'It's her mother's skin' baba said.

"That must have been it. The cub didnt fight baba because her mother's skin covered him. He named the cub Lema. Lema rubbed against him. He was her friend but she hated me.

"I stood watching. I held my tears. But baba saw my lip trembling. I turned to walk away when he called. 'Come little one. I need your help with Lema. She needs milk and doesn't know how to lap it from a bowl. Crawl in to show how a mother drinks ewesmilk from the bowl. You'll wear mother's skin. Show no fear.'

"I gulped. He was father. I couldn't disobey. My arm's red scars were still sore. My brothers and sisters came to watch. Ayub taunted. 'You're afraid aren't you?' I was angry with him. 'No, I'm not. Watch me.'

"Father helped tie the skin around my arms, over my back, and across the back of my legs. My arm wouldn't bend against its stiffness. Beneath it, I was hot. It stank of old blood. I blinked, held my breath and crawled slowly, cloaked in the skin.

Lema cocked her head and looked at me closely, but didn't speak. I peeked, then went to the bowl and began lapping noisily. She came to my side and sat looking from milk to noisy tongue, to milk, to tongue. Lema's nose touched the tip of my milky tongue, sniffing. Her rough tongue wiped across the end of noisy-tongue's nose, tickling it. I wanted to giggle but didn't. Now she pressed into my side, lapping milk as I did. We drank together, licking our lips. As I crept out I looked back. She stared after me.

"Each day after teaching her to drink milk, she brushed against me as I entered, greeting me, purring soft rattles. I imitated her sounds. Soon, as I went to leave, Lema would leap on her mother's back – my back – and put her teeth into the neck's skin, roughhousing. I rolled over into a ball and she bounded, bounced and rolled with me, chewing at the leopard skin cloak, pawing gently. 

"As Lema grew and her excitement was too great, she bared her teeth and unsheathed her claws. I hissed and growled in return, answering her quickness and threats with my own. She was my playmate…

David Raeburn Finn

David Raeburn Finn read a BA (Hons) in Philosophy and Psychology at Queen's University, Kingston, Ontario. Subsequently he read a PhD supported by a Canada Council Post Doctoral Fellowship at the University of London, UK. At one point he imagined he might pursue medicine. Though he completed the task of castrating a lab rat in a neurophysiology course, the experience taught him of his aversion to cutting, a fatal flaw for a physician. He has taught, operated small private businesses in construction and importing, and worked with a Vancouver hedge fund management firm.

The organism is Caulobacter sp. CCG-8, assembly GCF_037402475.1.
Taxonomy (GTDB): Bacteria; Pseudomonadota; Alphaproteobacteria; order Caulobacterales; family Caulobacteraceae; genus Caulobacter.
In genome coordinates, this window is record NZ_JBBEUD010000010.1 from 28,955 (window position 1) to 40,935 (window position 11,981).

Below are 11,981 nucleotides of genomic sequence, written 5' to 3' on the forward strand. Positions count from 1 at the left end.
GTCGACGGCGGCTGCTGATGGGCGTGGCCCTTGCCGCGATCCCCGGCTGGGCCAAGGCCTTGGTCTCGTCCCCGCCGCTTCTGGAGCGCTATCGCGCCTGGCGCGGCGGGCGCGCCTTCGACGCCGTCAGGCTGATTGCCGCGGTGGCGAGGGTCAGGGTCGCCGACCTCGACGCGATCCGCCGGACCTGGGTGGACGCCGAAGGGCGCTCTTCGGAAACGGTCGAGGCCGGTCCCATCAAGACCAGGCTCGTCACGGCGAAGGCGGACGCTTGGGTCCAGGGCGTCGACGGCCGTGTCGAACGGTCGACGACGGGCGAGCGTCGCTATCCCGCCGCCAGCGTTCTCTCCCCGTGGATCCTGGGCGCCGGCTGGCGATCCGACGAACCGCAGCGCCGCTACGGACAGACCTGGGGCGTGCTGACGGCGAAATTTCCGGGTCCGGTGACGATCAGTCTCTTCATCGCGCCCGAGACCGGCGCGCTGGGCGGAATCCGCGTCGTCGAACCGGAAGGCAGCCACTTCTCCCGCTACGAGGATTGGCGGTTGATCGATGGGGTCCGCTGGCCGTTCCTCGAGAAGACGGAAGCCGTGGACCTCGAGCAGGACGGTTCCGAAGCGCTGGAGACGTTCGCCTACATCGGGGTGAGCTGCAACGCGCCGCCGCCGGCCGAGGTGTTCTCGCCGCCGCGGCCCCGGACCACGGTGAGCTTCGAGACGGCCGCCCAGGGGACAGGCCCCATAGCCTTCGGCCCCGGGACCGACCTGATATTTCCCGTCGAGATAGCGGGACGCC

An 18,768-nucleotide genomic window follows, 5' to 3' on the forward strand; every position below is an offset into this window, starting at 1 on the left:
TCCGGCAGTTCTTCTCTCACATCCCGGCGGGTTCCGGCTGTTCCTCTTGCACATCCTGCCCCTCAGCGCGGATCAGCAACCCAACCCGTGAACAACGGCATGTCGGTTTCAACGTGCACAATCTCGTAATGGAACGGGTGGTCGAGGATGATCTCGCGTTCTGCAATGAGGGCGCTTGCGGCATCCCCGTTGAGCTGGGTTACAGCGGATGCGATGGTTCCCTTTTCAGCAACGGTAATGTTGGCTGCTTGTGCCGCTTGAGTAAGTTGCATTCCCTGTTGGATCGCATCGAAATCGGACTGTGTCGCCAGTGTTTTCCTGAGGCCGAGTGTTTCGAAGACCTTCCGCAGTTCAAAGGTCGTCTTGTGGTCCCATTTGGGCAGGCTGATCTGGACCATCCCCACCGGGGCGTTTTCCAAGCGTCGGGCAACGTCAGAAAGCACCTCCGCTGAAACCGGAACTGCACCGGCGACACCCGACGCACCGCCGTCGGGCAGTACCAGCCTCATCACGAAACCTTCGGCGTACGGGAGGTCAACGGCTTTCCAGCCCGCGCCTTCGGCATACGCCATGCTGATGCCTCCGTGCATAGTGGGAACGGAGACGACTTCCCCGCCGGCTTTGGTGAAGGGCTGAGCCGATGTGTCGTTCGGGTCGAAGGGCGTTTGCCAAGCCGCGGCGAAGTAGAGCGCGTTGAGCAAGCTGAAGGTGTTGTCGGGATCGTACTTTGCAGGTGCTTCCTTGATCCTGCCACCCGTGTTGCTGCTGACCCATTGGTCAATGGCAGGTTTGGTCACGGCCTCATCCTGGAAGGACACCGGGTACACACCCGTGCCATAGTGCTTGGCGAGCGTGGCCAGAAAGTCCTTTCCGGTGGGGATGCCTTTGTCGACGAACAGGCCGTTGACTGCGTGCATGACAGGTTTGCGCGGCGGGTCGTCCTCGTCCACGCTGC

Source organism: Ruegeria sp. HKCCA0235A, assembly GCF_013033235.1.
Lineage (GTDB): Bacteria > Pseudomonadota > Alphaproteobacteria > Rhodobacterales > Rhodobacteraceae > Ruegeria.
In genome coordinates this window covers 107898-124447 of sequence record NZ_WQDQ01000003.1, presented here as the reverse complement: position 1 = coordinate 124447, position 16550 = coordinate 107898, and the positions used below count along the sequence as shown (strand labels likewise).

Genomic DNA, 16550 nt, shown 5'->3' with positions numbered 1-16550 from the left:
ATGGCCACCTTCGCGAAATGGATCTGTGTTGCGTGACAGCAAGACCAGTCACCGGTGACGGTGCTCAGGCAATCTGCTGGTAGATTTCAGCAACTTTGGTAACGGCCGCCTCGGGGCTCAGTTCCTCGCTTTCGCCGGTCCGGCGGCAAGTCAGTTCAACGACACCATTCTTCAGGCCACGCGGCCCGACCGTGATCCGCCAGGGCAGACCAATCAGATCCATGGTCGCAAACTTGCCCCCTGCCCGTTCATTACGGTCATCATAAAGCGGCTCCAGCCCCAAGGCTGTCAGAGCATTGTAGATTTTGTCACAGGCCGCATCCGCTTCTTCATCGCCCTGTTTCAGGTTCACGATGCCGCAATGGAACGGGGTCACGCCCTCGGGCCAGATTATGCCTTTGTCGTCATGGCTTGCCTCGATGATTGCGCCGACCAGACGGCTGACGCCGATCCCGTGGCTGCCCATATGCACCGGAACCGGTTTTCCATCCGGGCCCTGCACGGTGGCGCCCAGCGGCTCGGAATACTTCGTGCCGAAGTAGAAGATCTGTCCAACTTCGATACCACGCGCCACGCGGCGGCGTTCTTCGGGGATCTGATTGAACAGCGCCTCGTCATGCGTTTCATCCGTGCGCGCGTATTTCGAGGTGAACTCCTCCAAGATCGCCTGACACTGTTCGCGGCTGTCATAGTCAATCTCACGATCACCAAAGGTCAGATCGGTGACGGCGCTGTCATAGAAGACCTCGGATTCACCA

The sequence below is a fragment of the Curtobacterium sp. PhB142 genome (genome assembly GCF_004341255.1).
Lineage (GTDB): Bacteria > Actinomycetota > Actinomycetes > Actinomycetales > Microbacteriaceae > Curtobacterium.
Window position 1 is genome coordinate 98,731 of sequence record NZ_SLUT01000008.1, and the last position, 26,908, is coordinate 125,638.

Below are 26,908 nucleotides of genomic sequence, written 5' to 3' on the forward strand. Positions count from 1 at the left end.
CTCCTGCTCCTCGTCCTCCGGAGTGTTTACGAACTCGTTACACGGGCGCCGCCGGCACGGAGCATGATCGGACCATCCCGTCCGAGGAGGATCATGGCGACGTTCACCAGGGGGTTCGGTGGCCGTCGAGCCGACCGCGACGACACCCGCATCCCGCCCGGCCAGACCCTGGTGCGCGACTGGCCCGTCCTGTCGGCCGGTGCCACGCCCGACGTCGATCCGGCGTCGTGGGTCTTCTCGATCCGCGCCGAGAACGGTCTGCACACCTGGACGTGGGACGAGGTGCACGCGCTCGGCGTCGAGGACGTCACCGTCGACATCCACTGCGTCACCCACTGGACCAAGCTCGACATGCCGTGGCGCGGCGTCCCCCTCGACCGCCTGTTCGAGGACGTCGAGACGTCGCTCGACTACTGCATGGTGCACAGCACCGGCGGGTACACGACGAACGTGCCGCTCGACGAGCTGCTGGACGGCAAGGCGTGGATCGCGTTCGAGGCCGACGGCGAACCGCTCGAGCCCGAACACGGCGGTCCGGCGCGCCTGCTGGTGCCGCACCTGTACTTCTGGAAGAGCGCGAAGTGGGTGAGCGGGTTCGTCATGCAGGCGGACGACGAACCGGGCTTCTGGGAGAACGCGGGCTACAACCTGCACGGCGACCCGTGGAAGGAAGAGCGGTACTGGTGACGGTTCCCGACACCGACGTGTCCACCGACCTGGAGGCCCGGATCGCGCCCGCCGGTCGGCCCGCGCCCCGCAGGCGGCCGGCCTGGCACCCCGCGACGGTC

At age seventy-one he co-published his children's book, Poopballs Over The Shanty And Other Bedtime Stories' (Caledon Bedtime Press Ltd, 2013) illustrated by Rae Mate.These five bedtime stories reflect his earliest memories as a child in Ontario. Each story takes 10 to 12 minutes to read aloud. The title story, Poopballs Over the Shanty, recalls the earliest outdoor game he played with his brother."Yes, we tossed frozen horse poop over an old broken shanty," he says. "We didn't have rubber balls or tennis balls. Some of the horse poop was a tad fresher, so unfrozen. We found a use for that, too."

David Finn's Recognitions

  • "David Raeburn Finn is a Canadian philosopher and student of Islam. He currently writes on Pashtun anthropology, gender and Islam, American foreign policy, and politics, as well as fiction for children and adults."

  • "David Raeburn Finn of Nanoose Bay was born in Sudbury District, Ontario on May 17, 1942. Raised in Caledon and Etobicoke, Ontario, he received his BA (1964) and MA (1965) from Queens University; and completed his Canada Council Doctoral Fellowship at University of London, UK (Ph.D, 1967)."